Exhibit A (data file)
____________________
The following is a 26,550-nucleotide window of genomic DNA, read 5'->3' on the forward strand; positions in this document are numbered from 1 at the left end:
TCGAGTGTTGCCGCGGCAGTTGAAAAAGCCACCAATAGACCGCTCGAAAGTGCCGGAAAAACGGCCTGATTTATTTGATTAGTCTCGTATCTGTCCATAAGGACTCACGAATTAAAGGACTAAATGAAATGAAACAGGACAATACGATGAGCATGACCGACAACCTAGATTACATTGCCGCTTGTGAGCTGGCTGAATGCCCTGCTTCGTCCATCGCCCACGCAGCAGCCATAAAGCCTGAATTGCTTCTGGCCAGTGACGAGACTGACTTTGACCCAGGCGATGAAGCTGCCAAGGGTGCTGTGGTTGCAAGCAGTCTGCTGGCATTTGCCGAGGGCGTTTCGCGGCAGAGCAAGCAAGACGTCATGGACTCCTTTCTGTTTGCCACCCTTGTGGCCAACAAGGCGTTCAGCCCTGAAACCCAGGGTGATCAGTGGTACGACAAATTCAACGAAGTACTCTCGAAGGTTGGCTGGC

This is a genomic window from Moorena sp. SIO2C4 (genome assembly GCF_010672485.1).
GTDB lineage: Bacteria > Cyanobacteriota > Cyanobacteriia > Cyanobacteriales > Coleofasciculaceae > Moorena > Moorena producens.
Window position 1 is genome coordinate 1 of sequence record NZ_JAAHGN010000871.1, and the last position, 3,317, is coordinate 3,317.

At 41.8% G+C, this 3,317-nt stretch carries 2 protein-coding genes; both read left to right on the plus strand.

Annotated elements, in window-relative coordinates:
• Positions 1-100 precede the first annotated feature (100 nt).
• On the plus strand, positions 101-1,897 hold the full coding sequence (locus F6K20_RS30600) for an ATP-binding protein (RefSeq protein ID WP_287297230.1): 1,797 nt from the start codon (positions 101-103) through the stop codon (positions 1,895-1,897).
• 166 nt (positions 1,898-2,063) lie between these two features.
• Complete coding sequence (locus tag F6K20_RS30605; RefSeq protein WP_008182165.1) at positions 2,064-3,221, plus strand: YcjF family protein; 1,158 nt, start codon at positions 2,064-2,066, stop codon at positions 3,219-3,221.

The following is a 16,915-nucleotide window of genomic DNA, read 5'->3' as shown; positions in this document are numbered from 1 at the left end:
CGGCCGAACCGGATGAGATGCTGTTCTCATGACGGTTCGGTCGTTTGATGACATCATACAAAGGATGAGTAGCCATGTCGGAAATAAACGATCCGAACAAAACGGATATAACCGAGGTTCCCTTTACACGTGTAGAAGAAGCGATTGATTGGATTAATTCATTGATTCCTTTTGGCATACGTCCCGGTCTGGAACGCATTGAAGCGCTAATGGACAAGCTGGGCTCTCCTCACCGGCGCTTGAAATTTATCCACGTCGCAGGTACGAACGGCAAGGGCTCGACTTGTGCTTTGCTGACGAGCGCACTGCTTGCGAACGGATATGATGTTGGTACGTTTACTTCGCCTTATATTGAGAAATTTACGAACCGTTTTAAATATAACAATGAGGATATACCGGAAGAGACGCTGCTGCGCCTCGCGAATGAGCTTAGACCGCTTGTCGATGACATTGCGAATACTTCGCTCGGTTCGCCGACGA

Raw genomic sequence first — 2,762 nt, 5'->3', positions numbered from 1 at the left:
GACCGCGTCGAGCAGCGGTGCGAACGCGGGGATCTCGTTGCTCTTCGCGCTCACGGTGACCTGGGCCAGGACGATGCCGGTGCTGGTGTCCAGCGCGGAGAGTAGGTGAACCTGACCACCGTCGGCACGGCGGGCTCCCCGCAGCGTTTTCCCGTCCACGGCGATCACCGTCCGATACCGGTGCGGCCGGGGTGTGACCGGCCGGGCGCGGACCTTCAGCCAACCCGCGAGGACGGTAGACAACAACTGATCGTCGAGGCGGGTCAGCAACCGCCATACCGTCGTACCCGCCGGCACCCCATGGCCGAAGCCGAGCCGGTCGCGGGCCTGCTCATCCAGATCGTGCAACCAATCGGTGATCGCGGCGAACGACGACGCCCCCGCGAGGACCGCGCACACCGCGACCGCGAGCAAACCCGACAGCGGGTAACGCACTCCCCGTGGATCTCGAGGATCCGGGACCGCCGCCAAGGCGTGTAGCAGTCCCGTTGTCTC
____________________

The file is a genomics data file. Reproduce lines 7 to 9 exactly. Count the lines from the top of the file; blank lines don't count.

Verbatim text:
Annotated elements, in window-relative coordinates:
• Positions 1-100 precede the first annotated feature (100 nt).
• On the plus strand, positions 101-1,897 hold the full coding sequence (locus F6K20_RS30600) for an ATP-binding protein (RefSeq protein ID WP_287297230.1): 1,797 nt from the start codon (positions 101-103) through the stop codon (positions 1,895-1,897).